Since January, Showtime has filmed its new psychological thriller "Homeland" in Charlotte. The show, which premiered Sunday, stars British actor Damian Lewis ("Band of Brothers"), Emmy-award-winning actress Claire Danes ("Temple Grandin"), and Mandy Patinkin, a TV veteran and stage performer ("Criminal Minds," a Tony award for "Evita").
During a day of filming at a cabin on Lake Norman, Lewis took a few minutes to talk about the show and Charlotte.
Q. How are you enjoying Charlotte?
I'd never been to the state before, so it's been a novelty. We're staying in a great neighborhood in SouthEnd, and I've gone out of Charlotte and I've seen the countryside, and I've been to see some music here. I've got my belly full of some of your Southern cooking. It’s a great city, a good size. I’m finding everybody incredibly friendly and helpful. I’m enjoying it enormously.
Q. How are your kids adjusting?
I have two small children, 3 and 4 years old. They love it. They learned to swim here.
Q. Tell me about your character, Sgt. Brody.
Brody is a U.S. Marine sergeant who went missing in action shortly after enlisting. He’s lost in Iraq, presumed dead, and then they find him having been a prisoner of war in an al-Qaida cell. For the last eight years, he’s been in a hole in the ground in the desert. He’s a changed man. He returns home a war hero, and everyone believes this to be true, except this one woman played by (Danes), who has information that a marine has been turned and might represent a threat to homeland security. That’s the premise of the story – whether he is or isn’t a threat, and if he is, whether she'll (Danes’ character) catch him in time.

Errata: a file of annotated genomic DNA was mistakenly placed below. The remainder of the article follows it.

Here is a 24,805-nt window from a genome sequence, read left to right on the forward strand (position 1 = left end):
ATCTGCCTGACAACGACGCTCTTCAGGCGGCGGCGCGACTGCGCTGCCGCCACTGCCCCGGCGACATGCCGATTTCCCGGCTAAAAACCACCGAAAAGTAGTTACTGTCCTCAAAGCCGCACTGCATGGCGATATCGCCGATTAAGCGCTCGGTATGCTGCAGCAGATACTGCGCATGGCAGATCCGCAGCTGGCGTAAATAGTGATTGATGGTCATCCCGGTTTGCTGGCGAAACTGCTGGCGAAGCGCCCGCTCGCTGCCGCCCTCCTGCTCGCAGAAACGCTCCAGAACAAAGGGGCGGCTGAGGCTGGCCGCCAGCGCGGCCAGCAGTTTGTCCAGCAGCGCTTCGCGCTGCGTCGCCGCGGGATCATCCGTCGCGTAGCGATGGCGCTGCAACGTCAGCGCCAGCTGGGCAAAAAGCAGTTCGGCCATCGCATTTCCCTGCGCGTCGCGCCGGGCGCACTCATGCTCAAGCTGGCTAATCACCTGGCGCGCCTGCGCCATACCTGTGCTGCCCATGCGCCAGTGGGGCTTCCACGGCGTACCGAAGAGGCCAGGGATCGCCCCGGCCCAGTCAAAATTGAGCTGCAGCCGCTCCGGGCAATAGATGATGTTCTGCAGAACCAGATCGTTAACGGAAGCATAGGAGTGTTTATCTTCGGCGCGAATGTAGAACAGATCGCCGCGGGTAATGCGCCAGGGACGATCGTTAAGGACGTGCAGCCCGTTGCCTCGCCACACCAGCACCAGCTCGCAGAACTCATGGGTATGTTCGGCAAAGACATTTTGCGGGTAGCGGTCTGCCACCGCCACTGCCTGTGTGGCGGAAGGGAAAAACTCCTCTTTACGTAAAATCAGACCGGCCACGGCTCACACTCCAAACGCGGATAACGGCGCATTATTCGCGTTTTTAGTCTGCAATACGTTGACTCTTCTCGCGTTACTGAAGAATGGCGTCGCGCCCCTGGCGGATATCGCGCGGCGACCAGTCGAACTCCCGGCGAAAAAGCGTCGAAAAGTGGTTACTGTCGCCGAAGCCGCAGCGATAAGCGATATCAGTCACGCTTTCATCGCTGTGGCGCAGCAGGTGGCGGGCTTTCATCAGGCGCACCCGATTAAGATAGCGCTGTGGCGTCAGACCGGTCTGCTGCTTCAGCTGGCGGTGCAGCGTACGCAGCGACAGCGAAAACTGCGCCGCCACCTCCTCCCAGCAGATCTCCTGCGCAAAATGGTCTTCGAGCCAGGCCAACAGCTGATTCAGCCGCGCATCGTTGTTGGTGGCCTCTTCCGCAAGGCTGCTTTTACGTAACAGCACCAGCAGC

Q.It's interesting that the director included flashbacks with Brody. What do you think they add to the show?
Flashbacks used well are very powerful and certainly in a show like this, a mystery and a thriller. They can illuminate, obfuscate or create an ambiguity. You see Brody committing an atrocity he's forced to do. It has a huge psychological impact on him. It helps you understand his character a little better after he returns home.
Q. What's it like playing an American? You're very convincing.
Thank you. I've played Americans a lot. The first time was in "Band of Brothers," and I was very conscious of Americanisms, and concentrated hard to have an authenticity. When I'm at work, I speak in an American accent all the time, not just when I'm on set. When I leave the house, I become an American and I stay that way all day. It's sort of become part of me.
Q. How do you like working with Claire Danes and Mandy Patinkin?
She's a sweetheart. She's smart, funny, talented and a really good cook. I love talking to (Patinkin) about old theater stories. He's invited me hiking a couple of times, and I get to hear his whole repertoire in the mountains as we go walking along.
Q. I heard you were in the middle of filming when the government announced Bin Laden was dead. How do you think the fact that the show premiered around the 10th anniversary of 9/11 will affect viewers?
The show feeds directly into some mainstream consciousness of America, a real fear of being attacked. This preys on that fear that someone amongst us might not be our friend. It deals with the questions we ask ourselves all the time: Who are we? Who can we trust? What do we believe in? It’s not a particularly positive view of the world, but it’s very effective when you’re telling a paranoid thriller. People really respond to that kind of drama.